LONDON (AFP) - Prime Minister David Cameron on Wednesday (Sept 9) defended Britain's decision not to participate in a binding European system of quotas to resettle refugees as the proposals were unveiled in Brussels.
EU Commission chief Jean-Claude announced "bold plans" to share 160,000 refugees between member states to ease Europe's biggest migrant crisis since World War II, as Greece and Hungary struggle to cope with the influx from Syria and elsewhere.
"If all the focus is on redistributing quotas of refugees around Europe, that won't solve the problem and it actually sends a message to people that actually it's a good idea to get on a boat and make that perilous journey," Cameron told MPs in parliament.
"Europe has to reach its own answers, for those countries that are part of Schengen. Britain, which has its own borders, has the ability to make sovereign decisions." Britain is exempt from EU asylum and migration policy and Cameron had already made it clear that the country will not be involved in any quota system.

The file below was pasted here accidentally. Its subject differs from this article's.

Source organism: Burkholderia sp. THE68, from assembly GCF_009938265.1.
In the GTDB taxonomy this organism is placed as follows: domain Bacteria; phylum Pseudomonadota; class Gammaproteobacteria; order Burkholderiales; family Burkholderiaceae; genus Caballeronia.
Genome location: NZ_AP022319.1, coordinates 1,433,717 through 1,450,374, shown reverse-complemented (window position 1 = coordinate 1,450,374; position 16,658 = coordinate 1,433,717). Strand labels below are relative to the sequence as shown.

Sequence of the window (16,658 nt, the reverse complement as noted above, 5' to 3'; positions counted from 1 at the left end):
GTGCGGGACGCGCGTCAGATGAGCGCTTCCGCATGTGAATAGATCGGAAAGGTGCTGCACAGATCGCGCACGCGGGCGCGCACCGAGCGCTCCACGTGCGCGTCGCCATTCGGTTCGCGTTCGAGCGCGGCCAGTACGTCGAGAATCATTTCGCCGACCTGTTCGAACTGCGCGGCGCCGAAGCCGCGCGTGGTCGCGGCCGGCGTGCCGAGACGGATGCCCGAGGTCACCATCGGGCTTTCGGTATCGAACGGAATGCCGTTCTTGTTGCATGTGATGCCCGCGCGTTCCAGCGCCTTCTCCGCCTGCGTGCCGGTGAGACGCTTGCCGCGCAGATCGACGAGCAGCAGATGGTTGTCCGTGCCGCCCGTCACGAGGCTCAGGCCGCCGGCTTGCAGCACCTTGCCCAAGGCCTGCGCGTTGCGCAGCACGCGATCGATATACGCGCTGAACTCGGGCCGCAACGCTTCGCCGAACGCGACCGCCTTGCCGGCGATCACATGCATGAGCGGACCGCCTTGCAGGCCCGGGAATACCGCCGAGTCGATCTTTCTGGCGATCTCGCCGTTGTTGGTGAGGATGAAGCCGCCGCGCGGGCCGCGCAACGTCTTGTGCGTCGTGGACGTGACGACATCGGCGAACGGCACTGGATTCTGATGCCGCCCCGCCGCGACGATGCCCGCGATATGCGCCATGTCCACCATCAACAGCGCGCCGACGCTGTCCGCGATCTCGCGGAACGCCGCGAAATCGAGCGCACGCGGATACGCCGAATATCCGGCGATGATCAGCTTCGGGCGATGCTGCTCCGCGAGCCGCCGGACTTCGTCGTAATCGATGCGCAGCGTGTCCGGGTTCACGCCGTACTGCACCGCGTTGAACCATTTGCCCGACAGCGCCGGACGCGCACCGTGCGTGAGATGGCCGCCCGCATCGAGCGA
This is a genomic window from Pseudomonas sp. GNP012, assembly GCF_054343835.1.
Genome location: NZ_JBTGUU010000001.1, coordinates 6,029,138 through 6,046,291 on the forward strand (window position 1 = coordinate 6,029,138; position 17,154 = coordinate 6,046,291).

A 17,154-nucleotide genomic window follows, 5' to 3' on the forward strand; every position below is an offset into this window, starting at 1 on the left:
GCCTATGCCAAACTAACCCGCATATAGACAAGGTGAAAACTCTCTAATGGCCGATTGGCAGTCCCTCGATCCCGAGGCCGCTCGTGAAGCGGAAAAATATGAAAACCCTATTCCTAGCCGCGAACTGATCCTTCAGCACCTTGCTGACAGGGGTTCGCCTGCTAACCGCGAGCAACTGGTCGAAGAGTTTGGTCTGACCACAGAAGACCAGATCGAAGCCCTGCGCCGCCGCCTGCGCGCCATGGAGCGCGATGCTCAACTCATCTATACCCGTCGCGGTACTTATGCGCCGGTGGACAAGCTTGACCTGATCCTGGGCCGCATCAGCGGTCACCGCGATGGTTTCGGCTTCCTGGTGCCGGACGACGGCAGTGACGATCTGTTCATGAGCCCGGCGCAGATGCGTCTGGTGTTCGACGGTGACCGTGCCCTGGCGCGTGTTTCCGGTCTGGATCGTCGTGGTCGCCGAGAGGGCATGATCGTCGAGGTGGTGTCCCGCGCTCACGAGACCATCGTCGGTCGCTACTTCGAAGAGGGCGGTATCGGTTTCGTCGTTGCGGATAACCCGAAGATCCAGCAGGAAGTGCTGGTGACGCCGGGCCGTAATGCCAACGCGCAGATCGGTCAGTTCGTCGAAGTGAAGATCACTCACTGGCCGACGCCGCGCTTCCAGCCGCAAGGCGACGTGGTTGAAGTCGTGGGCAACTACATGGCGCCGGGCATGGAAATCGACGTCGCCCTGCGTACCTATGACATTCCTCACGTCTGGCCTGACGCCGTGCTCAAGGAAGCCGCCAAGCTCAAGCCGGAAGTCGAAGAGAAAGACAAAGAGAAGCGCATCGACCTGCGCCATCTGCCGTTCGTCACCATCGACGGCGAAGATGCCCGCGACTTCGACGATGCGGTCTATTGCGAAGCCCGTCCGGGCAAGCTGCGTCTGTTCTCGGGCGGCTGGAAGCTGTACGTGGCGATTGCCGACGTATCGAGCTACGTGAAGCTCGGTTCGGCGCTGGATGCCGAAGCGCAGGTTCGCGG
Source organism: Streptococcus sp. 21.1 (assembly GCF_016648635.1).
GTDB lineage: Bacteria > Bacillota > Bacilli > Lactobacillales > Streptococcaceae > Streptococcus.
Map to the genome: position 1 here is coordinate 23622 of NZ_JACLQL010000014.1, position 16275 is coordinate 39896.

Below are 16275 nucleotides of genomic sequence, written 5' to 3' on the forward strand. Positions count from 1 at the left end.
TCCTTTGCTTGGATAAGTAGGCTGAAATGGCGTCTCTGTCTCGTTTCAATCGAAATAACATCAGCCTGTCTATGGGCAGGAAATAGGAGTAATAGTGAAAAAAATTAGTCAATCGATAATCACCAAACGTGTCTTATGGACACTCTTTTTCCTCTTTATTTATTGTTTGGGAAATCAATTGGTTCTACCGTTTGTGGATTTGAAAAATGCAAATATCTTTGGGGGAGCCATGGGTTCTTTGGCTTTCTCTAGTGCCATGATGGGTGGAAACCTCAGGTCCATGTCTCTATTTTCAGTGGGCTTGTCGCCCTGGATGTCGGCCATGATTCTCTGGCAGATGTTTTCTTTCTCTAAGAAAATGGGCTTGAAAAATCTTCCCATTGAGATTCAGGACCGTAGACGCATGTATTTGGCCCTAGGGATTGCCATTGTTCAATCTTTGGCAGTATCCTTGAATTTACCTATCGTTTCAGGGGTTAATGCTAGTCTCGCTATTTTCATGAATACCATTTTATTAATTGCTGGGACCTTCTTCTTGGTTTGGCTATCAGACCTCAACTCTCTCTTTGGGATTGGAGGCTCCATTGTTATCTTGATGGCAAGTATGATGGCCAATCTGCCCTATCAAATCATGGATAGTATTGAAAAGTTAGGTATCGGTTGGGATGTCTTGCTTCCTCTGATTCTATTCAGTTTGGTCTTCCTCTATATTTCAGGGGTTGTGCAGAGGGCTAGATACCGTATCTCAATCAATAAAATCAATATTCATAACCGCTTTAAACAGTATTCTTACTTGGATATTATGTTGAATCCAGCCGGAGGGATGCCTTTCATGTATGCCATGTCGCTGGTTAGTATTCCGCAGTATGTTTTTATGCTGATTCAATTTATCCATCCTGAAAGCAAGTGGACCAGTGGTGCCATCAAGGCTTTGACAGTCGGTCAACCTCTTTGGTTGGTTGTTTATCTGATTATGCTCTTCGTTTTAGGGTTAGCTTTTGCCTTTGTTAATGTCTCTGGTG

The British prime minister vowed Monday to take 20,000 Syrian refugees over the next five years from camps near the war-torn country's borders.
But members of the Labour opposition party said the pledge did not go far enough as it failed to address the huge numbers of migrants who have already reached Europe's shores.
Pressed by interim Labour leader Harriet Harman on the number of refugees Britain would take this year, Cameron declined to give a figure but said there would be "no limit".
"We've committed to taking 20,000 people, I want us to get on with that," he said.